Failure is an option
From the desk of…
by Dave Hudson, Major –
Last week, while waiting for a flight at Washington National Airport, I saw a mother and father teaching their baby boy to walk. The father was kneeling about 10 feet from the bench where the mother was sitting. Mom would hold the boy in front of her while Dad would extend his arms toward the child and call his name. Off he would go, running on his toes, leaning forward and letting his momentum carry him into the outstretched hands of his father. Upon his success, both parents would clap and cheer. By their reaction, you would have thought he had won an Olympic gold medal or scored the winning touchdown for the national championship. After the cheering subsided, he would then turn around, face the other parent, and do it all over again. On the third attempt disaster; about half way to Dad, the boy fell. Tears welled up in his eyes and the bottom lip began to protrude. Just prior to the cry, dad stepped over to him, picked him up and placed him back on his feet. Then, stepping back, he held out his arms for the young boy to run toward. Cheers and applause were louder than ever upon his success, as if the failure never existed.
We all like to succeed; no one likes the feeling of failure. Failure brings out so many negative thoughts and feelings. We second-guess ourselves, we doubt our ability and we begin to think that we are a disappointment to everyone around us. Worst of all, failure often prevents us from trying anything new again. We are either paralyzed with fear of failure or the status quo becomes our comfort zone. We come to the conclusion that we will not fail if we do not try anything new or daring. Nothing ventured, nothing failed.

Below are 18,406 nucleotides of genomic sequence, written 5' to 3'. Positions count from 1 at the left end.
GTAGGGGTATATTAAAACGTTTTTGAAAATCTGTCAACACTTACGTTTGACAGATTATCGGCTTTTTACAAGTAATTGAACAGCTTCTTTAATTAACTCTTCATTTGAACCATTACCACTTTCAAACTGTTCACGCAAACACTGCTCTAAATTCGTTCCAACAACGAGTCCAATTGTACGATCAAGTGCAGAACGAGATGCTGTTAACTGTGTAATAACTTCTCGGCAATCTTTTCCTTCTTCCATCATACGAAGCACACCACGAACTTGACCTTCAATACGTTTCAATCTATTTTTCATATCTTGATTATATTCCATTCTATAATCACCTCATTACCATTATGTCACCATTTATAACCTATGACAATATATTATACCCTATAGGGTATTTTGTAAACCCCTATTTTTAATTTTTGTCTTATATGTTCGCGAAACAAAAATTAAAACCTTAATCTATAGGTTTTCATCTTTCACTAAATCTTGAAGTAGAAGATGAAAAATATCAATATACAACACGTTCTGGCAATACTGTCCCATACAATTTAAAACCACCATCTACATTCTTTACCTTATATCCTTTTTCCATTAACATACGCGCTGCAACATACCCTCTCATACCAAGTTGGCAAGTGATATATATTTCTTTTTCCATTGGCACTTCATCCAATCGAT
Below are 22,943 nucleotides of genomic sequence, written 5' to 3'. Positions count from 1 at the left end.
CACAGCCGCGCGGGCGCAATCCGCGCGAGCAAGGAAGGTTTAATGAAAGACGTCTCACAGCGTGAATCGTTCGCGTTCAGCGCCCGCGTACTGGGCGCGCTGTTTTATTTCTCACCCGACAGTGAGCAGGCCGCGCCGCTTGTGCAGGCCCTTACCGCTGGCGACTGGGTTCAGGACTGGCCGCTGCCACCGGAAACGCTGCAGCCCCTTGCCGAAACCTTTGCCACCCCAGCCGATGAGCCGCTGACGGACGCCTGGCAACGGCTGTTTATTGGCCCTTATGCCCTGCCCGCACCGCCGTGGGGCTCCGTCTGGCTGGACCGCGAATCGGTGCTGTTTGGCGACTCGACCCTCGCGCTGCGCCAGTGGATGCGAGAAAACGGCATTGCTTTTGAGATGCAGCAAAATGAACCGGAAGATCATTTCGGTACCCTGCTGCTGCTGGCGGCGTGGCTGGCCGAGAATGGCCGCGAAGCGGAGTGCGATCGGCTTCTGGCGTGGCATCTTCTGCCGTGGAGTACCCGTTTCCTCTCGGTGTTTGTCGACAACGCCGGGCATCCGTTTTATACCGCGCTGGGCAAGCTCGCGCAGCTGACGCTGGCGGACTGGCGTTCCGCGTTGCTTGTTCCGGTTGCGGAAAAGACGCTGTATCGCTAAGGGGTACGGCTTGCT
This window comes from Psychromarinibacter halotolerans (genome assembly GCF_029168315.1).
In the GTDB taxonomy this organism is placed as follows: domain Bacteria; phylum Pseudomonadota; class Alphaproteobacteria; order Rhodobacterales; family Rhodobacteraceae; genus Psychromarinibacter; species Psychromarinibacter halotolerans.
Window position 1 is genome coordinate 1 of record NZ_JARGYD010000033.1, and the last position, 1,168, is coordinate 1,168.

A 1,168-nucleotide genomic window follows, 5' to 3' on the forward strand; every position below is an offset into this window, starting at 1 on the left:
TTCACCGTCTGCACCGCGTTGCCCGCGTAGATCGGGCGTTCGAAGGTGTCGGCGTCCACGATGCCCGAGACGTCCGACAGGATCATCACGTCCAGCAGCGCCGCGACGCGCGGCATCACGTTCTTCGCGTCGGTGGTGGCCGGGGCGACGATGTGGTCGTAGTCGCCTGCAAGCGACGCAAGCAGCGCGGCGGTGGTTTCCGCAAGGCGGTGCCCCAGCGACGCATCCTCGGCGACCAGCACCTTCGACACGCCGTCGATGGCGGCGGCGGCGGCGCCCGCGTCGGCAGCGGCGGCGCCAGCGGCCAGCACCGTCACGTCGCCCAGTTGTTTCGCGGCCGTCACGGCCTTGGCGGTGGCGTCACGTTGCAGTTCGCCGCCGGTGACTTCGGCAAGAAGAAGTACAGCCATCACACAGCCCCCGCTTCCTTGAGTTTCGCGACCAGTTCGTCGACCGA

One of my favorite stories in the Gospels is found in Matthew 14, where Peter walks on the water out to Jesus. Talk about risk! Everything was wonderful until common sense entered his mind and Peter realized what he was doing. The waves began to rise past his ankles to his knees; he was sinking. I wonder what the other disciples were thinking and saying while Peter was sinking. How stupid; what a failure! Why in the world would anyone in his right mind get out of a perfectly good boat and try to walk on the water? Jesus, however, reached out his hand and caught him, then used the moment for a teaching opportunity about faith. I think Jesus was proud of Peter.
The other disciples were left in the boat watching. Not only did Peter get an experience with Jesus that none of the others had, he had quite a story to tell his grandchildren: “I walked on the water with Jesus.”
I think that failure does not bother Jesus at all. In fact, I think that he is proud of his people who fail when trying to do something new and bold in his name. Throughout my life I have made more mistakes than my share. I certainly regret some, especially the ones that were made for selfish reasons. However, some of God’s best teaching moments for me have been at the heels of failure. Some of my failures have brought glory to God; others provide great stories to tell (that improve with age).
Michael Bloomberg, mayor of New York City, was asked what he does when people working for him make mistakes or fail. He said, “I reward them. When something they try doesn’t work, I promote them because they were willing to try new things.”
I think Jesus would approve.